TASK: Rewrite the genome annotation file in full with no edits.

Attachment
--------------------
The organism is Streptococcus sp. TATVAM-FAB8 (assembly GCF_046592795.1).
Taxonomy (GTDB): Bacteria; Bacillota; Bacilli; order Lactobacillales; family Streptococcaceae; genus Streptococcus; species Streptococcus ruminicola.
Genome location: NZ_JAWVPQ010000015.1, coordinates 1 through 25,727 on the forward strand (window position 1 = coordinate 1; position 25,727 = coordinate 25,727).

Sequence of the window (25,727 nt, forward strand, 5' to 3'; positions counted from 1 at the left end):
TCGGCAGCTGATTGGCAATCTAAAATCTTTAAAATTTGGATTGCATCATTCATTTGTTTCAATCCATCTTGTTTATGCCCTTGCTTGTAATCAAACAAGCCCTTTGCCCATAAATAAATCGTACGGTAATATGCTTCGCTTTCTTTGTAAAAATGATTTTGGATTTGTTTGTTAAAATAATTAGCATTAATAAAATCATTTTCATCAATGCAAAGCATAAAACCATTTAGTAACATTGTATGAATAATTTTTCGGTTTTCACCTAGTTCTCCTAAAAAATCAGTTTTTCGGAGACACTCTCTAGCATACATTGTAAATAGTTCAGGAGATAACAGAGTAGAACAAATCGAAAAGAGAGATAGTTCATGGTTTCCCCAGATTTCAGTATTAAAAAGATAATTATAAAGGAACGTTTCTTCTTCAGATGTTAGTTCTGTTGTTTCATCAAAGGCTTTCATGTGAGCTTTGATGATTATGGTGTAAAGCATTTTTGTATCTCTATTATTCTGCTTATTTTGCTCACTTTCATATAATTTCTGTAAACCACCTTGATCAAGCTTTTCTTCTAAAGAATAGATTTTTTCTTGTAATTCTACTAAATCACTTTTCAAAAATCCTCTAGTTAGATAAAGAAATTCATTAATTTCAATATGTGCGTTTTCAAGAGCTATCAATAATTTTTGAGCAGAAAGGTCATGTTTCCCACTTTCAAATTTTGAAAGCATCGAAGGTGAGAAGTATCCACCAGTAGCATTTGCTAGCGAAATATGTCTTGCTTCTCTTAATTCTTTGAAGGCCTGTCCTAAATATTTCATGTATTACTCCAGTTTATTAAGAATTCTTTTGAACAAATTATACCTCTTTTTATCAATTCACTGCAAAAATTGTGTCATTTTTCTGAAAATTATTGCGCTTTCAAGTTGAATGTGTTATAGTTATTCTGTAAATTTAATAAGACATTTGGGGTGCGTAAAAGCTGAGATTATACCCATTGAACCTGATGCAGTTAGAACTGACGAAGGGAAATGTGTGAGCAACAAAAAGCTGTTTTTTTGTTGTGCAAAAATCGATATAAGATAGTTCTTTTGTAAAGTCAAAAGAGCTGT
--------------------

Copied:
The organism is Streptococcus sp. TATVAM-FAB8 (assembly GCF_046592795.1).
Taxonomy (GTDB): Bacteria; Bacillota; Bacilli; order Lactobacillales; family Streptococcaceae; genus Streptococcus; species Streptococcus ruminicola.
Genome location: NZ_JAWVPQ010000015.1, coordinates 1 through 25,727 on the forward strand (window position 1 = coordinate 1; position 25,727 = coordinate 25,727).

Sequence of the window (25,727 nt, forward strand, 5' to 3'; positions counted from 1 at the left end):
TCGGCAGCTGATTGGCAATCTAAAATCTTTAAAATTTGGATTGCATCATTCATTTGTTTCAATCCATCTTGTTTATGCCCTTGCTTGTAATCAAACAAGCCCTTTGCCCATAAATAAATCGTACGGTAATATGCTTCGCTTTCTTTGTAAAAATGATTTTGGATTTGTTTGTTAAAATAATTAGCATTAATAAAATCATTTTCATCAATGCAAAGCATAAAACCATTTAGTAACATTGTATGAATAATTTTTCGGTTTTCACCTAGTTCTCCTAAAAAATCAGTTTTTCGGAGACACTCTCTAGCATACATTGTAAATAGTTCAGGAGATAACAGAGTAGAACAAATCGAAAAGAGAGATAGTTCATGGTTTCCCCAGATTTCAGTATTAAAAAGATAATTATAAAGGAACGTTTCTTCTTCAGATGTTAGTTCTGTTGTTTCATCAAAGGCTTTCATGTGAGCTTTGATGATTATGGTGTAAAGCATTTTTGTATCTCTATTATTCTGCTTATTTTGCTCACTTTCATATAATTTCTGTAAACCACCTTGATCAAGCTTTTCTTCTAAAGAATAGATTTTTTCTTGTAATTCTACTAAATCACTTTTCAAAAATCCTCTAGTTAGATAAAGAAATTCATTAATTTCAATATGTGCGTTTTCAAGAGCTATCAATAATTTTTGAGCAGAAAGGTCATGTTTCCCACTTTCAAATTTTGAAAGCATCGAAGGTGAGAAGTATCCACCAGTAGCATTTGCTAGCGAAATATGTCTTGCTTCTCTTAATTCTTTGAAGGCCTGTCCTAAATATTTCATGTATTACTCCAGTTTATTAAGAATTCTTTTGAACAAATTATACCTCTTTTTATCAATTCACTGCAAAAATTGTGTCATTTTTCTGAAAATTATTGCGCTTTCAAGTTGAATGTGTTATAGTTATTCTGTAAATTTAATAAGACATTTGGGGTGCGTAAAAGCTGAGATTATACCCATTGAACCTGATGCAGTTAGAACTGACGAAGGGAAATGTGTGAGCAACAAAAAGCTGTTTTTTTGTTGTGCAAAAATCGATATAAGATAGTTCTTTTGTAAAGTCAAAAGAGCTGT